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Exercise Capacity, Heart Failure Risk, and Mortality in Older Adults: The Health ABC Study



Data on the association between exercise capacity and risk for heart failure (HF) in older adults are limited.


This study examined the association of exercise capacity, and its change over time, with 10-year mortality and incident HF in 2,935 participants of the Health, Aging, and Body Composition Study without HF at baseline (age, 73.6 [SD=2.9] years; 52.1% women; 41.4% black; 58.6% white). This cohort was initiated in 1997-1998 and exercise capacity was evaluated with a long-distance corridor walk test (LDCW) at baseline and Year 4. Outcomes were collected in 2007-2008 and initial analysis performed in 2014.


Ten-year incident HF for completers (n=2,245); non-completers (n=331); and those excluded from LDCW for safety reasons (n=359) was 11.4%, 19.2%, and 23.0%, respectively. The corresponding 10-year mortality was 27.9%, 41.1%, and 42.4%. In models accounting for competing mortality, the adjusted subhazard ratio for HF was 1.37 (95% CI=1.00, 1.88; p=0.049) in non-completers and 1.41 (95% CI=1.06, 1.89; p=0.020) in those excluded versus completers. Non-completers (adjusted hazard ratio, 1.49; 95% CI=1.21, 1.84; p<0.001) and those excluded (hazard ratio, 1.27; 95% CI=1.04, 1.55; p=0.016) had elevated mortality. In adjusted models, LDCW performance variables were associated mainly with mortality. Only 20-meter walking speed and resting heart rate retained prognostic value for HF. Longitudinal changes in LDCW did not predict subsequent incident HF or mortality.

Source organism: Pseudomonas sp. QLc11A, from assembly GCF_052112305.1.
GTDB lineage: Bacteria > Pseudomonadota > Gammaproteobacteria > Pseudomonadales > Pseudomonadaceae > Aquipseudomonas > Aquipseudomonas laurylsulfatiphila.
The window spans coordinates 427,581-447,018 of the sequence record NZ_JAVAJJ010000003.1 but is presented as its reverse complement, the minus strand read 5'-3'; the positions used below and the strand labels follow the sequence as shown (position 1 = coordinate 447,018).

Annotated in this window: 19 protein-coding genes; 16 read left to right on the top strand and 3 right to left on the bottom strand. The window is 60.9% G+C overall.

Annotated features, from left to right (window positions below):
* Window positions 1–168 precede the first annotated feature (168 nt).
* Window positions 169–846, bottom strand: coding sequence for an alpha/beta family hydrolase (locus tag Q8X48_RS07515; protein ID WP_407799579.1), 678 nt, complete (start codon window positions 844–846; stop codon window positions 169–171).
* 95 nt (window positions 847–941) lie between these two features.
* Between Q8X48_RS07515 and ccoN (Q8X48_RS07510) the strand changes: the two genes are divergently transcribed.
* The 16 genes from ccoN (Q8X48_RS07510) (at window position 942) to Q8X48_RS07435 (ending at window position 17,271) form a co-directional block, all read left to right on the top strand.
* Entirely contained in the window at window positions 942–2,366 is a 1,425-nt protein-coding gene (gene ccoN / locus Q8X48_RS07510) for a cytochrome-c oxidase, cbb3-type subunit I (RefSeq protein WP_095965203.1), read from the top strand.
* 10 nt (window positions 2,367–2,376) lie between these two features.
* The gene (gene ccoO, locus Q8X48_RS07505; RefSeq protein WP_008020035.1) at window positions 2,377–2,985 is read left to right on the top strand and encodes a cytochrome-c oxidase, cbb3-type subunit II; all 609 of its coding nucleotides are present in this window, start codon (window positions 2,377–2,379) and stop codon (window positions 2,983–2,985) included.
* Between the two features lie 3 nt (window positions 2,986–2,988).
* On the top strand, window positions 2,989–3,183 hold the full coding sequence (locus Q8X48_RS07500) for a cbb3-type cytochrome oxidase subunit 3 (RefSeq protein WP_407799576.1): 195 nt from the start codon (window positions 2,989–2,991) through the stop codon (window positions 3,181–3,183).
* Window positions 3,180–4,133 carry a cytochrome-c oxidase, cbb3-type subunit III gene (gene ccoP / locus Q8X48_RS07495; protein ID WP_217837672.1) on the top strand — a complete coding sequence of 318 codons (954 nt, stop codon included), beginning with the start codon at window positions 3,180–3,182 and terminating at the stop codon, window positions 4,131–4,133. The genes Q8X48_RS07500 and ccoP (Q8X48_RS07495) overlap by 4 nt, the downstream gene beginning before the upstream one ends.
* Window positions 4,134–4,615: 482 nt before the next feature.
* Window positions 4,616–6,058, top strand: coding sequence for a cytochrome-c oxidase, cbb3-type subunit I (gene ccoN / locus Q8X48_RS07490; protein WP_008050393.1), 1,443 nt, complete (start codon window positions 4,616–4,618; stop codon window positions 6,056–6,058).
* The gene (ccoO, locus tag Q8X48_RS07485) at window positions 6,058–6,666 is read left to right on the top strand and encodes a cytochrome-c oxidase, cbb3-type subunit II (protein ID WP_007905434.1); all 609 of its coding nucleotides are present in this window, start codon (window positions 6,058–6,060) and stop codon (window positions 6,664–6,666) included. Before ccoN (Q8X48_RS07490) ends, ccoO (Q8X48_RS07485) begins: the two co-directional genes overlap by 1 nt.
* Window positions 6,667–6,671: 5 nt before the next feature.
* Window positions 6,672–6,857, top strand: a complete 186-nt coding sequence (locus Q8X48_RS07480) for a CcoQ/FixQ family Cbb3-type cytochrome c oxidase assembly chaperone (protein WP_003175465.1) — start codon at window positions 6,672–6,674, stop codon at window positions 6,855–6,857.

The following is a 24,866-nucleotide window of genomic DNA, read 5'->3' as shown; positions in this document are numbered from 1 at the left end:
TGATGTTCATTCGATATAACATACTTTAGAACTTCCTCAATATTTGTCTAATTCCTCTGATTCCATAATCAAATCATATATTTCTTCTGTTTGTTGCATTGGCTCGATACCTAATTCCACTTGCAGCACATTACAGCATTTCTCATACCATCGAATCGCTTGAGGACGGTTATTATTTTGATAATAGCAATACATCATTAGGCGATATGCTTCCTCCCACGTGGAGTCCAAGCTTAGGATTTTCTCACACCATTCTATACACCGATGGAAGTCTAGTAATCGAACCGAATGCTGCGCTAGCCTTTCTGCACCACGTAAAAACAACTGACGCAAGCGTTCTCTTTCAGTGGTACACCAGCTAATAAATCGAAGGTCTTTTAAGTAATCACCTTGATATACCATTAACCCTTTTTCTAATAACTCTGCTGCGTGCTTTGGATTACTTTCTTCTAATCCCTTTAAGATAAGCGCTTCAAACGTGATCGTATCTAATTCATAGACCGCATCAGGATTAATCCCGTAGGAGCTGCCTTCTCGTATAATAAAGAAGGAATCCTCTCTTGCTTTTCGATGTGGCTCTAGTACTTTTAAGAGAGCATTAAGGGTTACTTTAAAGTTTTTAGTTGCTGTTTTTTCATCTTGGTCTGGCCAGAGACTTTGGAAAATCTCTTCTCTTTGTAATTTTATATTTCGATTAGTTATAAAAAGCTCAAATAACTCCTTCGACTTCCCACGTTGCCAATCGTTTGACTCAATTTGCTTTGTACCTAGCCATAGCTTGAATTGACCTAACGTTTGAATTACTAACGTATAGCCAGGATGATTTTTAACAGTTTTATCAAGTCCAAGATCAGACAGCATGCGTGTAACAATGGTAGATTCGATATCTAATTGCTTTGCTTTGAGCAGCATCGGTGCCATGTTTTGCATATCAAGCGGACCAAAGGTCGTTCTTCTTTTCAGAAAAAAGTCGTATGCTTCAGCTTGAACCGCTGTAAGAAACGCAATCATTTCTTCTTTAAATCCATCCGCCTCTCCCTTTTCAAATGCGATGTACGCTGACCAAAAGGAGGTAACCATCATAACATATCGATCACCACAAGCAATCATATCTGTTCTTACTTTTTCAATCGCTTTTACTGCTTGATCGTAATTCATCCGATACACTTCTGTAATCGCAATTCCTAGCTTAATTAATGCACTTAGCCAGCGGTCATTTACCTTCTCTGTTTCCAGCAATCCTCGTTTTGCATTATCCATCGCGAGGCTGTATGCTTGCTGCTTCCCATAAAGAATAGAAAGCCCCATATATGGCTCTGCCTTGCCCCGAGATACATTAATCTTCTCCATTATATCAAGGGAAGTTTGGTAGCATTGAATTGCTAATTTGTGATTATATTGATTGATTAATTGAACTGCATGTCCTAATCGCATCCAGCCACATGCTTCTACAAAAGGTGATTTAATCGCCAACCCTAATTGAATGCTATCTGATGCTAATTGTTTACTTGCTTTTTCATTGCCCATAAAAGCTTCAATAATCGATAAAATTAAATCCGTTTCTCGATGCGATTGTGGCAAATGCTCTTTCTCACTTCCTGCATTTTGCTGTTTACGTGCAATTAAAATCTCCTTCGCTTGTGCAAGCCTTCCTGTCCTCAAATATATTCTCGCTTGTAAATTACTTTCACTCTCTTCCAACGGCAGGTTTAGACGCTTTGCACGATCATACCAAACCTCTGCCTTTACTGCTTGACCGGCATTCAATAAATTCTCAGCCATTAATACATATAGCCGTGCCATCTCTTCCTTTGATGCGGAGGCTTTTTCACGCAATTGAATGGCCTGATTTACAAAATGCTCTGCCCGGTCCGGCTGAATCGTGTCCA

Completing an LDCW is strongly associated with lower 10-year mortality and HF risk in older adults. Therefore, walking capacity may serve as an early risk marker.

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